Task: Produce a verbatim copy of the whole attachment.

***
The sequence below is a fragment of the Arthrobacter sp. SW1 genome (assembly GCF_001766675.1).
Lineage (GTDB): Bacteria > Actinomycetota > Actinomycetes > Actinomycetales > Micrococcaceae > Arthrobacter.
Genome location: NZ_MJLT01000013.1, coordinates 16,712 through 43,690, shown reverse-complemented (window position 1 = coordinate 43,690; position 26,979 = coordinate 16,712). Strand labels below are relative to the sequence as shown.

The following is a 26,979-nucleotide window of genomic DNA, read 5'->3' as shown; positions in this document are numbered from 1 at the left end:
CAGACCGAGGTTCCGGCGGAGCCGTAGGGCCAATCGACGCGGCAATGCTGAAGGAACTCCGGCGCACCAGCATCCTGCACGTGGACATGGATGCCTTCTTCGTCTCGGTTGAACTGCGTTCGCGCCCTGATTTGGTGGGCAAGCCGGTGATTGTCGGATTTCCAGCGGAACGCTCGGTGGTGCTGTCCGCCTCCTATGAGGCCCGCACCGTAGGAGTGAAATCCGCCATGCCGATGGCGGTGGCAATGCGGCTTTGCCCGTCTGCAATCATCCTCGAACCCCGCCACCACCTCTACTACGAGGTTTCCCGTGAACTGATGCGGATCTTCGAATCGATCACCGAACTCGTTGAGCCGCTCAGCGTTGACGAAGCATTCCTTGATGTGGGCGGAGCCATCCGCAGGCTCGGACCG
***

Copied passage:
The sequence below is a fragment of the Arthrobacter sp. SW1 genome (assembly GCF_001766675.1).
Lineage (GTDB): Bacteria > Actinomycetota > Actinomycetes > Actinomycetales > Micrococcaceae > Arthrobacter.
Genome location: NZ_MJLT01000013.1, coordinates 16,712 through 43,690, shown reverse-complemented (window position 1 = coordinate 43,690; position 26,979 = coordinate 16,712). Strand labels below are relative to the sequence as shown.

The following is a 26,979-nucleotide window of genomic DNA, read 5'->3' as shown; positions in this document are numbered from 1 at the left end:
CAGACCGAGGTTCCGGCGGAGCCGTAGGGCCAATCGACGCGGCAATGCTGAAGGAACTCCGGCGCACCAGCATCCTGCACGTGGACATGGATGCCTTCTTCGTCTCGGTTGAACTGCGTTCGCGCCCTGATTTGGTGGGCAAGCCGGTGATTGTCGGATTTCCAGCGGAACGCTCGGTGGTGCTGTCCGCCTCCTATGAGGCCCGCACCGTAGGAGTGAAATCCGCCATGCCGATGGCGGTGGCAATGCGGCTTTGCCCGTCTGCAATCATCCTCGAACCCCGCCACCACCTCTACTACGAGGTTTCCCGTGAACTGATGCGGATCTTCGAATCGATCACCGAACTCGTTGAGCCGCTCAGCGTTGACGAAGCATTCCTTGATGTGGGCGGAGCCATCCGCAGGCTCGGACCG